“Sandia has a long history of developing groundbreaking imaging for a wide range of applications. For example, recent rapid advances in high-speed digital imaging have enabled 2-D videography at frame rates from kilohertz to megahertz. This has greatly increased our experimental resolution of many important phenomena,” Dan says. “Digital holography is one of a handful of techniques which allow us to expand these technologies to 3-D.”
DIH is important diagnostic tool in many areas
The researchers also have used DIH to quantify liquid breakup due to strong gas flows and impacts on surfaces. They measured complex, ring-shaped ligaments in 3-D space, which provided new physical insight into how droplets form. “In a transportation accident, the breakup of liquid fuel leads to wide dispersion of droplets and large-scale fire. Liquid breakup must be understood to predict the scale and intensity of such fires,” Dan says.
“By focusing on doing something cutting edge, we discovered applications that no one else had attempted and measured phenomena we never expected,” he says. “I liked that we were able to find so many ways to utilize this exciting technology.”
They also looked at shotgun particles, which Dan says was fun but had a practical purpose. “There’s interest in understanding how particulates behave in explosive environments, and we set up a shotgun as a simulant for this environment.” Results of the successful demonstration were published in a 2013 paper in Optics Letters.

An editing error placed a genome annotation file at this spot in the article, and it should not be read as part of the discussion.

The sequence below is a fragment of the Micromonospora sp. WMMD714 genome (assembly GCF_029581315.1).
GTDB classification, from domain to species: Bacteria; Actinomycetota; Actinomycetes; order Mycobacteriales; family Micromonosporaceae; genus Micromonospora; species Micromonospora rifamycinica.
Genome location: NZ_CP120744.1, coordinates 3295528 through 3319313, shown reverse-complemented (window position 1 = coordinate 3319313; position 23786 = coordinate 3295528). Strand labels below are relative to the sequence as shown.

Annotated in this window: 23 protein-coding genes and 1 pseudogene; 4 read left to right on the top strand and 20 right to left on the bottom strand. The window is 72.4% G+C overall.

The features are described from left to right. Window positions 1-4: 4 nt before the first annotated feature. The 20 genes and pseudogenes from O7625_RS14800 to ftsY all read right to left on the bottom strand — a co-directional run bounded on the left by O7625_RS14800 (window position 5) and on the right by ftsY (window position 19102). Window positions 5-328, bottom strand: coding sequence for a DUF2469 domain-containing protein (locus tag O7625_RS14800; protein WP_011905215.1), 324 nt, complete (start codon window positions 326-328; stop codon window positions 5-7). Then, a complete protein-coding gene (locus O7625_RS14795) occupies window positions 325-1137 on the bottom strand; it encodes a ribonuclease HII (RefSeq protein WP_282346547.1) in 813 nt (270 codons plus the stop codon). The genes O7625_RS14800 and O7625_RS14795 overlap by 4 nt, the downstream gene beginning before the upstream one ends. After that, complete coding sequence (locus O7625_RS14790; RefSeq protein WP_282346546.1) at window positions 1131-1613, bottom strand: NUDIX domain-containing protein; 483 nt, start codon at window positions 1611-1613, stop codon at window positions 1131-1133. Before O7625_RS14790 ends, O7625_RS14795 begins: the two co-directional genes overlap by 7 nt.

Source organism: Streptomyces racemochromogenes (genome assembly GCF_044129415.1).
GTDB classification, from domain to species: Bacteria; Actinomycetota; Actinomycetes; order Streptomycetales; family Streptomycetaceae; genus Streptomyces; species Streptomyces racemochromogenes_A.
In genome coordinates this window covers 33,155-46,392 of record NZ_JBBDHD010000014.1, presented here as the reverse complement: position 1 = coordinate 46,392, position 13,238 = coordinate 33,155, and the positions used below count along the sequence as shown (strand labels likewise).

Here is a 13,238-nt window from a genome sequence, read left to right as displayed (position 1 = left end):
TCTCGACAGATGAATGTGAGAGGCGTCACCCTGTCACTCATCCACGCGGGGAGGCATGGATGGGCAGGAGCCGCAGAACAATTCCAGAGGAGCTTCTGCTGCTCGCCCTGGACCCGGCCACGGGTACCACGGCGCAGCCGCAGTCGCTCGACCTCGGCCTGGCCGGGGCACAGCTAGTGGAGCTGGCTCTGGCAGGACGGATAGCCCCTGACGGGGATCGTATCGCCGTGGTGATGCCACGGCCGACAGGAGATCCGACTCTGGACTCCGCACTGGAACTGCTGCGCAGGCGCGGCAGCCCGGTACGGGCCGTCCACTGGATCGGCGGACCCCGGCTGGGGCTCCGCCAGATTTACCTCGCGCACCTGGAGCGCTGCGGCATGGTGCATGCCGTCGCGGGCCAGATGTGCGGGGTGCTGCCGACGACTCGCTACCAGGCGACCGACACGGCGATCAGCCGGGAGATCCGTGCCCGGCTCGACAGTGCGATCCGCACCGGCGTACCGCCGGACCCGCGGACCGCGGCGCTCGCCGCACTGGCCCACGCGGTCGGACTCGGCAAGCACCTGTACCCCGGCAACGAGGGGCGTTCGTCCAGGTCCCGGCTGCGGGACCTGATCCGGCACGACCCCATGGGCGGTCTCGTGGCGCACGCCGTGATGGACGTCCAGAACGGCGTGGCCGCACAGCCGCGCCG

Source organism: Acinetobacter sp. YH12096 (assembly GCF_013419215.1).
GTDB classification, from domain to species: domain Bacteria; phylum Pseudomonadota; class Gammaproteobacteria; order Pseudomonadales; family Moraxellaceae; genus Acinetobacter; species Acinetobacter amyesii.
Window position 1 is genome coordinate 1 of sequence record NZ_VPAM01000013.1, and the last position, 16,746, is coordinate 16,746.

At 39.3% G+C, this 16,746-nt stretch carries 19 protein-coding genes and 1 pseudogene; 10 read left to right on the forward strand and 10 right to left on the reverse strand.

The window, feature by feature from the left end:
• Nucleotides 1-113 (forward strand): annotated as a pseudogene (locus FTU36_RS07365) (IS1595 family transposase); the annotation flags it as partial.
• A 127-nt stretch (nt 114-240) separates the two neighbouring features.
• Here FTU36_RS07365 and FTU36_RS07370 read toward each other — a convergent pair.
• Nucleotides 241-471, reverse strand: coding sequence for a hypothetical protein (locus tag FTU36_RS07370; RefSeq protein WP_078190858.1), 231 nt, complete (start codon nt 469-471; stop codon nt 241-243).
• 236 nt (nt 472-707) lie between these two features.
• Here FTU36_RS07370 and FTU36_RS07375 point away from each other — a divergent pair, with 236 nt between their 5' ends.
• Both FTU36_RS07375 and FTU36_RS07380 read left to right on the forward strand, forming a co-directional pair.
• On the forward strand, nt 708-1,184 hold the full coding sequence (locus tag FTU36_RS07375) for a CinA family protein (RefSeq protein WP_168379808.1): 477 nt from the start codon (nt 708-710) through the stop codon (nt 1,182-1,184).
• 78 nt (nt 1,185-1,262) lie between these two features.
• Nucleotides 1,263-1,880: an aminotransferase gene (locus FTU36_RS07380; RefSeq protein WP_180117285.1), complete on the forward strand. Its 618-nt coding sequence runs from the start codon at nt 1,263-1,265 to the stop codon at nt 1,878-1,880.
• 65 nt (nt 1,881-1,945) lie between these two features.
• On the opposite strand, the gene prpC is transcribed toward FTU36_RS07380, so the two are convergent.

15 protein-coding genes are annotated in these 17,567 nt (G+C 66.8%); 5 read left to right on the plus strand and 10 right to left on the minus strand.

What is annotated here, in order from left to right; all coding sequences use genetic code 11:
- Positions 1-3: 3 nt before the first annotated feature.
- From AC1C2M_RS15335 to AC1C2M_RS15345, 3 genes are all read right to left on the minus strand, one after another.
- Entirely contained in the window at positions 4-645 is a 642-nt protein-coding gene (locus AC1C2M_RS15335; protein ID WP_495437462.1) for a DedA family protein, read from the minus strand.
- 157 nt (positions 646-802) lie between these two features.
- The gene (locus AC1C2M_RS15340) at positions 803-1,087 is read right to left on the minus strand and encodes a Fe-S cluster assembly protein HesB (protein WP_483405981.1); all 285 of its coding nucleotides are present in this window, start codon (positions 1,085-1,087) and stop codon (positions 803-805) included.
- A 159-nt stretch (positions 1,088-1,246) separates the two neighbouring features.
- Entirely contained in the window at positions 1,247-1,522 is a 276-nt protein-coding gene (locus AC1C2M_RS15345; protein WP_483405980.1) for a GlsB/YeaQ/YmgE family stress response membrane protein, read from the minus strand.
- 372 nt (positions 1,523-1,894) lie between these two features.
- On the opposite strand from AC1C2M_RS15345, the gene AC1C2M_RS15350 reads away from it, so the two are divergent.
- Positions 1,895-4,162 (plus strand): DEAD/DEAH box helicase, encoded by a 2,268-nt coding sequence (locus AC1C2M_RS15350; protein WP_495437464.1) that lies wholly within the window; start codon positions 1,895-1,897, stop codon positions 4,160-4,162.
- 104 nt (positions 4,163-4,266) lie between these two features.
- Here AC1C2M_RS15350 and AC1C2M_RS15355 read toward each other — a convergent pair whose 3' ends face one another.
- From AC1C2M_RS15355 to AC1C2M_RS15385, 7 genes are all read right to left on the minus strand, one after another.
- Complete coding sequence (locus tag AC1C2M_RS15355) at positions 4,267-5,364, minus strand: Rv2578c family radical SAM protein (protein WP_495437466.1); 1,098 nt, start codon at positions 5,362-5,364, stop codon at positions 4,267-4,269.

The team published additional papers in such publications as Applied Optics, Optics Express, and Experiments in Fluids, and presented their work at numerous conferences over the past three years. Dan was invited to give talks at the 2015 Gordon Research Conference on Laser Diagnostics in Combustion in Waterville Valley, N.H., and the 2014 Laser Applications to Chemical, Security, and Environmental Analysis conference in Seattle. Dan and Phillip Reu (1512) of Sandia, along with professor Jun Chen and doctoral student Jian Gao of Purdue University, were awarded the 2014 ASME Fluid Engineering Division’s Robert T. Knapp award at the ASME summer meeting. The award recognizes an outstanding original paper resulting directly from analytical or laboratory research.
DIH is a crucial diagnostic tool for a new Laboratory Directed Research and Development (LDRD) project to quantify the breakup of molten components in shock-induced flows. In this environment, changing temperatures and the small size of the particulates distort the hologram image. Dan and colleagues will look at potential improvements to DIH methods that could correct those distortions.
Dan became interested in the field when, as a doctoral student, he ran into limitations in commercial diagnostics for studying multiphase flows. When he joined Sandia in 2011, he teamed with researchers working in digital imaging.
An Early Career LDRD project and the Weapon System Engineering Assessment Technologies (WSEAT) program funded the development work. Team members included Dan and Phillip in collaboration with Chen and Gao.